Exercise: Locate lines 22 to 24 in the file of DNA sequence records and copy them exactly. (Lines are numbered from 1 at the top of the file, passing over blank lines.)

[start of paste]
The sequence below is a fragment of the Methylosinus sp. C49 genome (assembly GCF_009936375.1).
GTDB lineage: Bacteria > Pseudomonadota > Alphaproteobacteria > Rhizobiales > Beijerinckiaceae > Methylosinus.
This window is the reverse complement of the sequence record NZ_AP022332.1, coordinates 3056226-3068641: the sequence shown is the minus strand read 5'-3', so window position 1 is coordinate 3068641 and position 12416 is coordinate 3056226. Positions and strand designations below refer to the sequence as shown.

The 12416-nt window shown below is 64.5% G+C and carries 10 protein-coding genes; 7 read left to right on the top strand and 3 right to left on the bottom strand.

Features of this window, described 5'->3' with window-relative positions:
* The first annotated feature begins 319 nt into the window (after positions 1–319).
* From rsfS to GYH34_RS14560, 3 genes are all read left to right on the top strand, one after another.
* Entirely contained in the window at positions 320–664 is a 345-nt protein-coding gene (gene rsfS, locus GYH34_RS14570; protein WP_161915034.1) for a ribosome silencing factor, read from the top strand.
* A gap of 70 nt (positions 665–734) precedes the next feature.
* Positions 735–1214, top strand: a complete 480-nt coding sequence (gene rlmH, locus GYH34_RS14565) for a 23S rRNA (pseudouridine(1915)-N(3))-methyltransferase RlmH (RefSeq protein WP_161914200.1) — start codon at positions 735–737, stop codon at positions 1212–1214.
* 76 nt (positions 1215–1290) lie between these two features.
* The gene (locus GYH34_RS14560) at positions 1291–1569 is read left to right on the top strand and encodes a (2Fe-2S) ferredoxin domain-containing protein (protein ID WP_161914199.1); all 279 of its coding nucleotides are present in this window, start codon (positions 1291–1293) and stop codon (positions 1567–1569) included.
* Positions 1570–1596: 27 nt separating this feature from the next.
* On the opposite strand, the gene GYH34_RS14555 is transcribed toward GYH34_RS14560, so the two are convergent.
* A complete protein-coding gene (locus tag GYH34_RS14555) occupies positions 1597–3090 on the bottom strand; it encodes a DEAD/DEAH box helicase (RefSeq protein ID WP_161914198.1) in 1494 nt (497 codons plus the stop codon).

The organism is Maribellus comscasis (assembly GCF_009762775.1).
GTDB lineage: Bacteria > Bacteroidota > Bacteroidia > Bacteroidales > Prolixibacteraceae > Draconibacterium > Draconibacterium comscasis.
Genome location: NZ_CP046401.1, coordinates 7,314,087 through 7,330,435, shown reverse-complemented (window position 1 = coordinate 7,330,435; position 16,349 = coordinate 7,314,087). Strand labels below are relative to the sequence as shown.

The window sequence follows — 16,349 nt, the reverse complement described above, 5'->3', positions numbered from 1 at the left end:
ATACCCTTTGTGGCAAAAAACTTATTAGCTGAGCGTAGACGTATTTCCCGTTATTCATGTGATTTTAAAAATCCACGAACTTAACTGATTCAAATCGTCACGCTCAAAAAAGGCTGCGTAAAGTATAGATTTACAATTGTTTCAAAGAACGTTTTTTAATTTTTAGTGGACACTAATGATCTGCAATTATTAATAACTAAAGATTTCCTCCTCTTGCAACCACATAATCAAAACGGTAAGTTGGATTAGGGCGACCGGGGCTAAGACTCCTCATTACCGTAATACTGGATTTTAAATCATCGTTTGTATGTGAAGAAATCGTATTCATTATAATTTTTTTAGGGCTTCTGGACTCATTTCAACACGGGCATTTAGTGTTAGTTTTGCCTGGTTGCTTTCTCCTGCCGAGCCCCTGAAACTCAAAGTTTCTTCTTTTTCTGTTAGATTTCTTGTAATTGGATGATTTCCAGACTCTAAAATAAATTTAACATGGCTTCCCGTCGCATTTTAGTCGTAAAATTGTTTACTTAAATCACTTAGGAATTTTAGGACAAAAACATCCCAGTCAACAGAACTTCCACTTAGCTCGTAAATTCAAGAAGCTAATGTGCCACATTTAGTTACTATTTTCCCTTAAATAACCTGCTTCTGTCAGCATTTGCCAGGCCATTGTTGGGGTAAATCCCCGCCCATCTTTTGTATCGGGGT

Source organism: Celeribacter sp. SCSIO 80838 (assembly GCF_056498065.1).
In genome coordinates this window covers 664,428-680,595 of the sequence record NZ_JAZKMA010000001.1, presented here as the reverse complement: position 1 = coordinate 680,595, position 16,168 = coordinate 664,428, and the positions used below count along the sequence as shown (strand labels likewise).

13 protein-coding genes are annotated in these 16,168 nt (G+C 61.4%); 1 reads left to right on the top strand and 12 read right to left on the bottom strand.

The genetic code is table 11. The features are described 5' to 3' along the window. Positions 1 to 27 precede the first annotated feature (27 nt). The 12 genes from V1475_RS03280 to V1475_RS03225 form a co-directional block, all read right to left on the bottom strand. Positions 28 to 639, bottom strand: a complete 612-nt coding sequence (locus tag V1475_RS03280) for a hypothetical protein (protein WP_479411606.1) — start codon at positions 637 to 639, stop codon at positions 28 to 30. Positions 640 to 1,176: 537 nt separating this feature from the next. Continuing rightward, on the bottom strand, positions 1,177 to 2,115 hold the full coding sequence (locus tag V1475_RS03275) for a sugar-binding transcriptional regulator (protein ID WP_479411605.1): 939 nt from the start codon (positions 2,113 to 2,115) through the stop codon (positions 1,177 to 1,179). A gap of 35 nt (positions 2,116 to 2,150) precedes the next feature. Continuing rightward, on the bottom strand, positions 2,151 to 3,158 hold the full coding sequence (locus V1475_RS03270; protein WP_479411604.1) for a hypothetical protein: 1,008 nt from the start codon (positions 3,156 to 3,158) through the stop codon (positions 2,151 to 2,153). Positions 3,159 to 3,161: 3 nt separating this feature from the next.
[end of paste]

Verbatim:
In genome coordinates this window covers 664,428-680,595 of the sequence record NZ_JAZKMA010000001.1, presented here as the reverse complement: position 1 = coordinate 680,595, position 16,168 = coordinate 664,428, and the positions used below count along the sequence as shown (strand labels likewise).

13 protein-coding genes are annotated in these 16,168 nt (G+C 61.4%); 1 reads left to right on the top strand and 12 read right to left on the bottom strand.

The genetic code is table 11. The features are described 5' to 3' along the window. Positions 1 to 27 precede the first annotated feature (27 nt). The 12 genes from V1475_RS03280 to V1475_RS03225 form a co-directional block, all read right to left on the bottom strand. Positions 28 to 639, bottom strand: a complete 612-nt coding sequence (locus tag V1475_RS03280) for a hypothetical protein (protein WP_479411606.1) — start codon at positions 637 to 639, stop codon at positions 28 to 30. Positions 640 to 1,176: 537 nt separating this feature from the next. Continuing rightward, on the bottom strand, positions 1,177 to 2,115 hold the full coding sequence (locus tag V1475_RS03275) for a sugar-binding transcriptional regulator (protein ID WP_479411605.1): 939 nt from the start codon (positions 2,113 to 2,115) through the stop codon (positions 1,177 to 1,179). A gap of 35 nt (positions 2,116 to 2,150) precedes the next feature. Continuing rightward, on the bottom strand, positions 2,151 to 3,158 hold the full coding sequence (locus V1475_RS03270; protein WP_479411604.1) for a hypothetical protein: 1,008 nt from the start codon (positions 3,156 to 3,158) through the stop codon (positions 2,151 to 2,153). Positions 3,159 to 3,161: 3 nt separating this feature from the next.